Ofgem’s new proposals state new energy suppliers will have to pass financial tests to show they have sufficient financial resources to meet customers’ expectations, before they are permitted to operate within the industry. The proposals, which are part of a consultation until 23rd January 2019, are due to be put into action during spring 2019.
Competition in the energy sector has increased in recent years, due to efforts by the regulator Ofgem and also government funding. In 2011, there were only 14 electricity and gas suppliers, but fast-forward to June 2018, this number has increased to 73. However, with recent news of several energy companies going bust this year, Ofgem have stepped in with plans.
The regulator said the tests should ensure new suppliers are strong enough to compete, whilst encouraging innovation within the market. Candidates for new supply licences would have to provide information to show they have the funds and resources to manage their business for at least 12 months after entering the industry, together with plans of how they will meet customer service obligations. These plans would need to meet Ofgem’s complaint-handling standards, which are there to assist customers in vulnerable circumstances.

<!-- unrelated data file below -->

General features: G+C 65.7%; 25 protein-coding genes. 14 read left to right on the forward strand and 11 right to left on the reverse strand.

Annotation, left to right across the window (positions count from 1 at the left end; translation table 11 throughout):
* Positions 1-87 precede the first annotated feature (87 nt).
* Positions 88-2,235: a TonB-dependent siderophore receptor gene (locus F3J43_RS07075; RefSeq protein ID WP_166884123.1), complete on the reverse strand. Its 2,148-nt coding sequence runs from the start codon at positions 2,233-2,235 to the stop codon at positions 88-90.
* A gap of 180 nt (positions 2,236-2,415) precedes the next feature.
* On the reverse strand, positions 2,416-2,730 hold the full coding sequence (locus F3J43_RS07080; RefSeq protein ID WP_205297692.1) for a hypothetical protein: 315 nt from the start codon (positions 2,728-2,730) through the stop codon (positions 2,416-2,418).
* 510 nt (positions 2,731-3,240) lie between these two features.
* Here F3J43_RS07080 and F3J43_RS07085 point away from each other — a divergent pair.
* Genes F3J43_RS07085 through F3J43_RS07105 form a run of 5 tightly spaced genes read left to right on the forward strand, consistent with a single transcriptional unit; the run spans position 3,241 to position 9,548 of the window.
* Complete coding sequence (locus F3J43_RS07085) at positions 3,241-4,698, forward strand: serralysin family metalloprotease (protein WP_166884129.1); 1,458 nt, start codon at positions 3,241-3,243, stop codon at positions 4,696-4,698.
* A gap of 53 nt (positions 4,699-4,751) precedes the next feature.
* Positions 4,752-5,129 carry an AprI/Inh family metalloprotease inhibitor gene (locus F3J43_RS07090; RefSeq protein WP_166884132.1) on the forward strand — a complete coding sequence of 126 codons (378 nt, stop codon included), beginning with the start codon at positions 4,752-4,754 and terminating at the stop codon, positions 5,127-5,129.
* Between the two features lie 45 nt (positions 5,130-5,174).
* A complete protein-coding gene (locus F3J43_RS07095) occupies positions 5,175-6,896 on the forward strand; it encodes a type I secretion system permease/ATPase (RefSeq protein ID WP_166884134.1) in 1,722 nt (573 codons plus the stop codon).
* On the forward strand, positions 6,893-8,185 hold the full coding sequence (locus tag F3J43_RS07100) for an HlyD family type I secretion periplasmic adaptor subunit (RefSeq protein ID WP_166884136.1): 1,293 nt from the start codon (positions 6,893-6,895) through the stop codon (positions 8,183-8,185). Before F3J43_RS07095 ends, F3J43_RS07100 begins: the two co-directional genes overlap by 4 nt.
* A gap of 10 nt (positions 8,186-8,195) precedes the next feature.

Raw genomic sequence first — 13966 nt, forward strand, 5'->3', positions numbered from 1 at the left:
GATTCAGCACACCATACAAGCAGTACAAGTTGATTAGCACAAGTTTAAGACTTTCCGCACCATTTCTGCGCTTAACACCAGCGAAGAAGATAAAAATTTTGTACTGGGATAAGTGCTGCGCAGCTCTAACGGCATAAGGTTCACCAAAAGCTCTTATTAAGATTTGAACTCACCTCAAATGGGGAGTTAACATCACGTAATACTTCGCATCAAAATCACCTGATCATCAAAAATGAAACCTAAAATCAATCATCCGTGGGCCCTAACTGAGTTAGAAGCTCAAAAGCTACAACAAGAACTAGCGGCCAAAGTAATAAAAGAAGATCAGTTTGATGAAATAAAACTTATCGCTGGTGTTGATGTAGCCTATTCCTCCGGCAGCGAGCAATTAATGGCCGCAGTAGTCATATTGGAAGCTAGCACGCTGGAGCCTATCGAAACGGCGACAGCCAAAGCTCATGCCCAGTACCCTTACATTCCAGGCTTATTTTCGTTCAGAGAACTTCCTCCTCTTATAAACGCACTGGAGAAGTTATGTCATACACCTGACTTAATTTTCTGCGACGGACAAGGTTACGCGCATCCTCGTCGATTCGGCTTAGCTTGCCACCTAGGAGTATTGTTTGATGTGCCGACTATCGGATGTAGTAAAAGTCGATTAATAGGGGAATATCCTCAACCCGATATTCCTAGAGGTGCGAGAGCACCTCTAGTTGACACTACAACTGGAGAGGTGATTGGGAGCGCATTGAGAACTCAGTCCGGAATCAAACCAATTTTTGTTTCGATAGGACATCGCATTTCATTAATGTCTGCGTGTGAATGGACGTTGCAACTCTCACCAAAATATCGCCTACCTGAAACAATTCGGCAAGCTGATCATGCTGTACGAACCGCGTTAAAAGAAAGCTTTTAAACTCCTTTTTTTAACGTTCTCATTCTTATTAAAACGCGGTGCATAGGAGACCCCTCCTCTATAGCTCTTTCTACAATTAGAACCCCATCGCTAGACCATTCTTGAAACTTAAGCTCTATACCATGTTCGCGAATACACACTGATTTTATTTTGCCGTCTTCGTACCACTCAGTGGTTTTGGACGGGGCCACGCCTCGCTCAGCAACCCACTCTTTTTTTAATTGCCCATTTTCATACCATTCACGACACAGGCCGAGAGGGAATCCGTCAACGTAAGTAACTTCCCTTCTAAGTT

Mark Starks, Executive Director for Consumers and Markets said: “New energy suppliers that have entered the market over the last few years have offered consumers more choice and helped to drive down energy prices and drive up customer service standards. However, complaints against some suppliers have been rising recently and we have had to step in when others have ceased trading. Our proposed new tests for suppliers wanting to enter the market will ensure consumers will be better protected against the risk of poor performance, while still allowing more competition and innovation in the energy market to benefit consumers.”
Citizens Advice chief executive Gillian Guy welcomed the proposals: “For too long, firms that are unprepared, financially unsustainable or both have been able get a licence and start operating as a supplier. Ultimately it’s consumers who suffer when unprepared energy companies are able to enter the market. Many customers suffer with poor customer service, long waits on the phone and inaccurate bills. And everyone pays the price, through their bills, when weak suppliers fail.” She added the: “new rules will protect consumers from unfit firms getting a licence in the future.”
This plan from the regulator is expected to drive up standards within the industry, as well as providing a “safety net” for customers should suppliers go bust – so good news all round for both consumers and businesses.